Registration Dossier

Diss Factsheets

Toxicological information

Epidemiological data

Currently viewing:

Administrative data

Endpoint:
epidemiological data
Type of information:
experimental study
Adequacy of study:
key study
Study period:
1941-1994
Reliability:
2 (reliable with restrictions)
Rationale for reliability incl. deficiencies:
other: Study in accordance with generally accepted scientific standards with minor restrictions (inadequate evaluation of smoking behavior)

Data source

Referenceopen allclose all

Reference Type:
study report
Title:
Unnamed
Year:
1992
Reference Type:
publication
Title:
Dose-response associations of silica with nonmalignant respiratory disease and lung cancer mortality in the diatomaceous earth industry
Author:
Checkoway H, Heyer NJ, Seixas NS, Welp EA, Demers PA, Hughes JM, Weill H
Year:
1997
Bibliographic source:
Am J Epidemiol.; 145(8):680-8
Reference Type:
publication
Title:
Re: "Dose-response associations of silica with nonmalignant respiratory disease and lung cancer mortality in the diatomaceous earth industry"
Author:
Gibbs GW
Year:
1998
Bibliographic source:
Am J Epidemiol. 148(3):307
Reference Type:
publication
Title:
Radiographic evidence of silicosis risk in the diatomaceous earth industry
Author:
Hughes JM, Weill H, Checkoway H, Jones RN, Henry MM, Heyer NJ, Seixas NS, Demers PA
Year:
1998
Bibliographic source:
Am J Respir Crit Care Med; 158: 807-14
Reference Type:
publication
Title:
Crystalline silica exposure, radiological silicosis, and lung cancer mortality in diatomaceous earth industry workers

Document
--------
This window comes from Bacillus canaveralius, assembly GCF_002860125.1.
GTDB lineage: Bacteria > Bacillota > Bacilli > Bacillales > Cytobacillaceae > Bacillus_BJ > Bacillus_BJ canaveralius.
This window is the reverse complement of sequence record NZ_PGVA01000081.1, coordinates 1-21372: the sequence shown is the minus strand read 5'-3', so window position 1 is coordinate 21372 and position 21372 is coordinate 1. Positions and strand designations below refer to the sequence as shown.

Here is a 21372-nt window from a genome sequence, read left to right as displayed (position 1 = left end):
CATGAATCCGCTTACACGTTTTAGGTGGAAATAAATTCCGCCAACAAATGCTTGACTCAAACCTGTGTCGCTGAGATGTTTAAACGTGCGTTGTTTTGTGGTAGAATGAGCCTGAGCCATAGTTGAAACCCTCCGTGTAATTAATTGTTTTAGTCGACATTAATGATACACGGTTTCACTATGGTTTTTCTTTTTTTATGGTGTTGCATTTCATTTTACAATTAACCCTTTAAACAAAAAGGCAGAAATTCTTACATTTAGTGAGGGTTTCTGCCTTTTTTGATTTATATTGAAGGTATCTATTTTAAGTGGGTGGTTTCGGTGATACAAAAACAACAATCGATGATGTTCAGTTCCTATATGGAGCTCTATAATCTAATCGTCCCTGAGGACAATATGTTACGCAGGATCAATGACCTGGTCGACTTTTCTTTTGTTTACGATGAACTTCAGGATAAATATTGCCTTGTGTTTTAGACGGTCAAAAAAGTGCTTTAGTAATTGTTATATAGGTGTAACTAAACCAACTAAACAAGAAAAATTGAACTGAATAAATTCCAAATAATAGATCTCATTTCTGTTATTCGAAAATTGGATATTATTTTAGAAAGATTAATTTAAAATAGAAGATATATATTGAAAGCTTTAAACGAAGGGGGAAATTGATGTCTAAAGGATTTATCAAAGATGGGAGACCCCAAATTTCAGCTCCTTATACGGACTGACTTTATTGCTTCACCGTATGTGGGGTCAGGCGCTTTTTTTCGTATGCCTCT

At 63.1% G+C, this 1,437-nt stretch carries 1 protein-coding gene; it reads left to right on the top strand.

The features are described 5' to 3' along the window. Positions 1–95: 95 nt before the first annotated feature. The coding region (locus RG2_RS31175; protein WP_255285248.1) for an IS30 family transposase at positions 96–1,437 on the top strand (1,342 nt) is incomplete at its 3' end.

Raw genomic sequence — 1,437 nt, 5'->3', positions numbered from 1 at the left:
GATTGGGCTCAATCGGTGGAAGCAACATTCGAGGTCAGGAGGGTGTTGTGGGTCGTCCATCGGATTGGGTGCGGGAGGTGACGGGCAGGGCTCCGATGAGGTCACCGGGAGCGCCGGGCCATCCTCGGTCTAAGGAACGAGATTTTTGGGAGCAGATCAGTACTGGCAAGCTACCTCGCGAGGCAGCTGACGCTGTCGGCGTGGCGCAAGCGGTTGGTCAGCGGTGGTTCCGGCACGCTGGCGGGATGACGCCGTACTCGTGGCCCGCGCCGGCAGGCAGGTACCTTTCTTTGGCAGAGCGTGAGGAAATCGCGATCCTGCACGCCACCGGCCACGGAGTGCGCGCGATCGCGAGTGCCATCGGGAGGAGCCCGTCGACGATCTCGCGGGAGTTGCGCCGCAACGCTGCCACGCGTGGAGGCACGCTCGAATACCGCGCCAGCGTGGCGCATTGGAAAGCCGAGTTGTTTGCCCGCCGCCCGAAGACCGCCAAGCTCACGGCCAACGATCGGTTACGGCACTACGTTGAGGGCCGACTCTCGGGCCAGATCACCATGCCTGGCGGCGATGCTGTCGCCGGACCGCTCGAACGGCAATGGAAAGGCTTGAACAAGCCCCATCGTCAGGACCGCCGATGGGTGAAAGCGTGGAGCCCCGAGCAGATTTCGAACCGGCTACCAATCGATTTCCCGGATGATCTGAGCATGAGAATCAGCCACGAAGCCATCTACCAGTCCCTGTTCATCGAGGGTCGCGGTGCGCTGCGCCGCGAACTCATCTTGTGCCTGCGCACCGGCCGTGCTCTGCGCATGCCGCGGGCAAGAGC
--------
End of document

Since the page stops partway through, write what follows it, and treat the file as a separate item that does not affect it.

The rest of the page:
Author:
Checkoway H, Hughes JM, Weill H, Seixas NS, Demers PA
Year:
1999
Bibliographic source:
Thorax. 54(1):56-9; PMID: 10343633
Reference Type:
review article or handbook
Title:
FINAL REPORT - SILICA, SILICOSIS, AND LUNG CANCER IN DIATOMITE WORKERS (R01 OH03126)
Author:
Checkoway H, Heyer NJ, Seixas NS, Welp, EAE, Demers PA, Hughes JM & Weill H
Year:
1996
Bibliographic source:
NIOSH R01 OH03126

Materials and methods

Study type:
cohort study (retrospective)
Endpoint addressed:
repeated dose toxicity: inhalation
Test guideline
Qualifier:
no guideline available
Principles of method if other than guideline:
A retrospective cohort mortality study was performed on 2342 white male workers from a plant in the diatomaceous mining and processing industry which were employed between 1942 and 1994. Information on vital status was obtained from National Death Index.
Quantitative air monitoring data were obtained from the company.
Standard mortality ratios (SMRs) were calculated based on national and local mortalities as well as cause specific rates using the NIOSH life table program. Lung cancer mortality rates for white male residents of local counties in southern California were used to compute a regionally based standardized mortality ratio for lung cancer. Dose-response estimation for lung cancer and non-malignant respiratory diseases was conducted using Poisson regression modelling.